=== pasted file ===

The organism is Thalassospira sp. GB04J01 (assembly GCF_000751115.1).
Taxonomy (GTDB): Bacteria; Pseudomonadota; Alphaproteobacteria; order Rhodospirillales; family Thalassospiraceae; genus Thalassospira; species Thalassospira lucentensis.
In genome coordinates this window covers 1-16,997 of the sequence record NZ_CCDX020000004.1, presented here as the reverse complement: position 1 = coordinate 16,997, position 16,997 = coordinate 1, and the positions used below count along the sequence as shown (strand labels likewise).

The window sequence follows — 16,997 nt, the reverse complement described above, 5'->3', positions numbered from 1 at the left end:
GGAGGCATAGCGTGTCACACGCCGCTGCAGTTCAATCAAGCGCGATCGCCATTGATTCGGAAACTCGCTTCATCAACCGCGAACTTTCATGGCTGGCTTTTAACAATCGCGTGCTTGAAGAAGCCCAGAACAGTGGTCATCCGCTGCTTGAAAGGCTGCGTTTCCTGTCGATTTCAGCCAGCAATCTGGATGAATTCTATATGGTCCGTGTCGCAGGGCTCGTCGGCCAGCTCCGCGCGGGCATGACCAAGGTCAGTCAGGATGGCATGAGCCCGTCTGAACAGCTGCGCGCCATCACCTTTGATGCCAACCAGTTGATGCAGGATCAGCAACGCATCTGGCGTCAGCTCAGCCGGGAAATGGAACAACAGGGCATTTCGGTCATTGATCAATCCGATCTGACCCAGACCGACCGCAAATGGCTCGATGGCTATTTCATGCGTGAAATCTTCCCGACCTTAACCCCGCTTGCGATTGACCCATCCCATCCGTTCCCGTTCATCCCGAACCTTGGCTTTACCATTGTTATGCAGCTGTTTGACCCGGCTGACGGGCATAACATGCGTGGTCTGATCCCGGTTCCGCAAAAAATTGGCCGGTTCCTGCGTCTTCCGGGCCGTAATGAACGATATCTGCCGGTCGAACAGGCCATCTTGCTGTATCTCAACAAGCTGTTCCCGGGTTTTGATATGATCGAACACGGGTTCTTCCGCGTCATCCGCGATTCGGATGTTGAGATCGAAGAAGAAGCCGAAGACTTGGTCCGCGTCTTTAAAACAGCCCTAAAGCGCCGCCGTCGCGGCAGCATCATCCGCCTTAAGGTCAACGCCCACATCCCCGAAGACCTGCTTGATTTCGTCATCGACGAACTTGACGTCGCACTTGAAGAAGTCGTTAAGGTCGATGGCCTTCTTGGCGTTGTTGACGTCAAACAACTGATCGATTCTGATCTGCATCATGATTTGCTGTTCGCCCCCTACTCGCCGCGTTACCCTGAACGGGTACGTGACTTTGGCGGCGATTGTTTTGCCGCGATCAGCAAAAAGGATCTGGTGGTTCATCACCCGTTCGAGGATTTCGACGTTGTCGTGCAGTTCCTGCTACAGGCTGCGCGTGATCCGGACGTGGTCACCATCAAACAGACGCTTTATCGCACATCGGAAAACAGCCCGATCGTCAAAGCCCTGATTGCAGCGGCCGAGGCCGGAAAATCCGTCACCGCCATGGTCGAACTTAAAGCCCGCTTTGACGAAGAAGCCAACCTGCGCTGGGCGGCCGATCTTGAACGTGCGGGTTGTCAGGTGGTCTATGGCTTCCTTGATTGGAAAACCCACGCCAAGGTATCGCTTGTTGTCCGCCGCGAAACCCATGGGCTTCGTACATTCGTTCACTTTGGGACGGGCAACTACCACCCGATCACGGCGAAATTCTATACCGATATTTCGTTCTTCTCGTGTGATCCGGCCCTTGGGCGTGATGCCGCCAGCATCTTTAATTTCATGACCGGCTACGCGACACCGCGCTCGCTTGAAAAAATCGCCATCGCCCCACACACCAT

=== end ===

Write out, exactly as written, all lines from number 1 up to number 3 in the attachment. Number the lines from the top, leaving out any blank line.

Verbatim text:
The organism is Thalassospira sp. GB04J01 (assembly GCF_000751115.1).
Taxonomy (GTDB): Bacteria; Pseudomonadota; Alphaproteobacteria; order Rhodospirillales; family Thalassospiraceae; genus Thalassospira; species Thalassospira lucentensis.
In genome coordinates this window covers 1-16,997 of the sequence record NZ_CCDX020000004.1, presented here as the reverse complement: position 1 = coordinate 16,997, position 16,997 = coordinate 1, and the positions used below count along the sequence as shown (strand labels likewise).